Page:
The many types of blog posts

(Cross-posted on my personal blog.)

What are blog posts? I think they can be many different things.


For Paul Graham, they are essays. He doesn’t even call that part of his page “blog”. The link in the left navigation area says “Essays”. Essays are different from what I think of as a prototypical[1] blog post.

But the URL is /articles. And articles are different from essays. Hm.

To Paul Graham, an essay is something that is exploratory.

To understand what a real essay is, we have to reach back into history again, though this time not so far. To Michel de Montaigne, who in 1580 published a book of what he called “essais.” He was doing something quite different from what lawyers do, and the difference is embodied in the name. Essayer is the French verb meaning “to try” and an essai is an attempt. An essay is something you write to try to figure something out.

Figure out what? You don’t know yet. And so you can’t begin with a thesis, because you don’t have one, and may never have one. An essay doesn’t begin with a statement, but with a question. In a real essay, you don’t take a position and defend it. You notice a door that’s ajar, and you open it and walk in to see what’s inside.

An essay, according to him, also doesn’t take a stance on an issue. And it doesn’t aim to persuade.

The other big difference between a real essay and the things they make you write in school is that a real essay doesn’t take a position and then defend it.


The sort of writing that attempts to persuade may be a valid (or at least inevitable) form, but it’s historically inaccurate to call it an essay. An essay is something else.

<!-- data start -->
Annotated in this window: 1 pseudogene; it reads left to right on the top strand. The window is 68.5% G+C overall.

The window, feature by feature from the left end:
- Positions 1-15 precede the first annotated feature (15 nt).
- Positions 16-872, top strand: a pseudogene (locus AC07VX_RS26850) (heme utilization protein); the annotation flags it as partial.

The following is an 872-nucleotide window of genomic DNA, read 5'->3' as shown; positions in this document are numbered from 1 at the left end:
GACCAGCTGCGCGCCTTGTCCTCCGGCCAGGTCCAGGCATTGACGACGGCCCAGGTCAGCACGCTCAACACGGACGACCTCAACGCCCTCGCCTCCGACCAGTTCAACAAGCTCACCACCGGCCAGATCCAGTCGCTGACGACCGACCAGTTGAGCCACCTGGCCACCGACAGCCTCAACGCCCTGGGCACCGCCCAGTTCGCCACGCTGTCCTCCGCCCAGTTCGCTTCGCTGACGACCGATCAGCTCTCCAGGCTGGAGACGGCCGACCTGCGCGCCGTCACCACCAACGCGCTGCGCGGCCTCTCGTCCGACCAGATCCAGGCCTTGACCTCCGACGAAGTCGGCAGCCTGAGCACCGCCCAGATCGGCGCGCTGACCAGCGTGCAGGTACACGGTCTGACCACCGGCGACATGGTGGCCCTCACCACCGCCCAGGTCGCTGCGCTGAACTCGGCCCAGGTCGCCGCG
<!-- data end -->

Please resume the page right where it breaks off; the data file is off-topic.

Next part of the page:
Opinion pieces

Ok then. An essay isn’t meant to persuade, just explore. But some blog posts are meant to persuade. I guess we can call those opinion pieces.

To me, a prototypical opinion piece is pretty well researched and thought out. It isn’t something the author garbled together at 3am in 20 minutes in a steaming vent of frustration. I guess the latter is a third type of blog post, but I’m not going to talk about that category here.


Some of my favorite blog posts are educational. Most recently I came across Josh W Comeau’s post An Interactive Guide to Flexbox. It was pretty awesome.

It was also long. A deep dive. Not all educational blog posts are that long or deep. Some are just a three minute description of a concept or technique.

I suppose you could come up with subcategories of educational blog posts then. Some are long enough to be competing with books. Others are more like a series of tweets.[2] Even more informal is a blog post that is just a cheat sheet.


Companies often utilize blog posts to make announcements. For example, Deno announced version 1.28 in a blog post. The important thing in version 1.28 is the ability to use NPM packages.

Less commonly, individuals will write blog posts making personal announcements. This often is about things in their professional lives. For example, Jeff Kaufman announced in a blog post that he was leaving Google and joining the Nucleic Acid Observatory.


Similar to announcements but not quite the same thing are updates. Indie Hackers is a good example of this. When you list your business, you are encouraged to publish blog posts documenting your journey and updating people with where you’re at. See this page for EmailEngine. I also wrote some posts of this type when I was working on Premium Poker Tools.